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The Great Masticator

Horace Fletcher (1849-1919)
The New Glutton, or Epicure (New York, F. A. Stokes company, 1903)
MU Libraries Depository
613.25 F63n

Horace Fletcher portrait
Image credit: Library of Congress

Horace Fletcher, a businessman and self-proclaimed nutritionist, became one of the best-known health-food faddists in turn-of-the-century America.  Beginning in 1895, Fletcher tirelessly promoted his system of eating, which became known as “Fletcherism.”

Fletcher believed that “the most important part of nutrition is the right preparation of food in the mouth for future digestion.”  Fletcherites chewed their food vigorously – up to 100 times per minute – until it was completely liquefied, and swallowing either became involuntary, or the eater chose to spit it out.  This regimen earned Fletcher the nickname “The Great Masticator.”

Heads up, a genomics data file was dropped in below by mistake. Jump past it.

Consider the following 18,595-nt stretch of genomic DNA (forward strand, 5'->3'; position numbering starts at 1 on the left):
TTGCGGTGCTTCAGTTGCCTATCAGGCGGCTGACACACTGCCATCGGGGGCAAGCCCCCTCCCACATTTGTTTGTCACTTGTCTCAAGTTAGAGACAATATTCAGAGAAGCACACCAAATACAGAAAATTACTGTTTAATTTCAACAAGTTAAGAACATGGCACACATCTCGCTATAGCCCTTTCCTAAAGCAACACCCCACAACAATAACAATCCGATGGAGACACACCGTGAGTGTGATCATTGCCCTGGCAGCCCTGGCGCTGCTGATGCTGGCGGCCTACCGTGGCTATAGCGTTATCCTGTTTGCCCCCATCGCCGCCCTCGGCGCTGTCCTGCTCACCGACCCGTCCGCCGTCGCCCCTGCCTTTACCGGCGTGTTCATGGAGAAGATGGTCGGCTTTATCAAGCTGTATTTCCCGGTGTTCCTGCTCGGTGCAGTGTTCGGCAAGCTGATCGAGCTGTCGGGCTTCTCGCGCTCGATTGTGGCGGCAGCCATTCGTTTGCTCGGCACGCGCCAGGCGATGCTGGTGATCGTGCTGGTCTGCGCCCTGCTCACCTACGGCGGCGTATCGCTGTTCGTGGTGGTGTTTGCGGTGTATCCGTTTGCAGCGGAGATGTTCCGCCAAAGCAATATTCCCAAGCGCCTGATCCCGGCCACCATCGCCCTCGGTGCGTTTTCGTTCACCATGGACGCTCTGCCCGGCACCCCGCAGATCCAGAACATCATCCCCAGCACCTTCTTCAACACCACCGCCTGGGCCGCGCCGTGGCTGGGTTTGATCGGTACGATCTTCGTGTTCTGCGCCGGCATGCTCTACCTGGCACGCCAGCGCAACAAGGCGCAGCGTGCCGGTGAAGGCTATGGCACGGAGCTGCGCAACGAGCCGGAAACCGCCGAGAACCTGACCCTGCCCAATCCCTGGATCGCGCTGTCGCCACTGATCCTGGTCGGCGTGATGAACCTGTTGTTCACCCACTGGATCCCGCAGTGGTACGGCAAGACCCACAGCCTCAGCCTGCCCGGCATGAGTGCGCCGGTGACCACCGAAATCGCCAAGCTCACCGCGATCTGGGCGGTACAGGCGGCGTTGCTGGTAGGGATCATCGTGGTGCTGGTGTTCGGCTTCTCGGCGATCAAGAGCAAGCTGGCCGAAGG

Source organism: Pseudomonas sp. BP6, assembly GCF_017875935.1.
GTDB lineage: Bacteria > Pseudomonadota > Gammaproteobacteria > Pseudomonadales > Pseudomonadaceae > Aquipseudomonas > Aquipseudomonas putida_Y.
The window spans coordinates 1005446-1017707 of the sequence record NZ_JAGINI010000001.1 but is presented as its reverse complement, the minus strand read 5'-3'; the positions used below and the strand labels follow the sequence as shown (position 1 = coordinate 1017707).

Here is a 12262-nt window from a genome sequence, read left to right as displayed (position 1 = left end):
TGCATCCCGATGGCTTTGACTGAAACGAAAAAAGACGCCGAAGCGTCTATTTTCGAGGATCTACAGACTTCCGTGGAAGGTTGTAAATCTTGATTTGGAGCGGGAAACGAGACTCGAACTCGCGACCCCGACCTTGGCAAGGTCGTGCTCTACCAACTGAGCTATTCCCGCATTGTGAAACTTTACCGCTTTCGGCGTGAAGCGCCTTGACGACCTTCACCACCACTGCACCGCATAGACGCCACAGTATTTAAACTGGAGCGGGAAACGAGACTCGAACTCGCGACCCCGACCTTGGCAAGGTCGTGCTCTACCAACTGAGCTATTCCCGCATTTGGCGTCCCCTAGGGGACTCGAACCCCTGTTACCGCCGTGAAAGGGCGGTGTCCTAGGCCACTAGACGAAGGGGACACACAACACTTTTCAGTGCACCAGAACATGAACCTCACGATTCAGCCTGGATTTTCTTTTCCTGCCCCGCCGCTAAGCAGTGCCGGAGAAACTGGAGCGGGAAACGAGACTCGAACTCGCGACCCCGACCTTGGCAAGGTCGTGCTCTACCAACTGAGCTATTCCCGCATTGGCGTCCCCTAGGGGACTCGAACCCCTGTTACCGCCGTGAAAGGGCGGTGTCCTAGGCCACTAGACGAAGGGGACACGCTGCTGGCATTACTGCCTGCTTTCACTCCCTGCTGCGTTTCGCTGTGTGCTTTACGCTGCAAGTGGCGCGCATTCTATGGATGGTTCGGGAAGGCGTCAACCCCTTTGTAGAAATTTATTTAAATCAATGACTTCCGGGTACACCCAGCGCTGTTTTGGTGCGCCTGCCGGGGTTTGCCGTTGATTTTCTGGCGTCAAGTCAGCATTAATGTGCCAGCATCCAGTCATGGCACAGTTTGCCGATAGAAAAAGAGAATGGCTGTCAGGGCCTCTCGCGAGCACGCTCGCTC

Fletcher believed that prolonged chewing would allow absorption of nutrients, but keep dieters from gaining weight.  However, he was more focused on the mechanics of eating than he was on food choices.  “Taste is evidence of nutrition,” advised Fletcher, and allowed his followers to eat any type of food, as long as it was chewed properly. 

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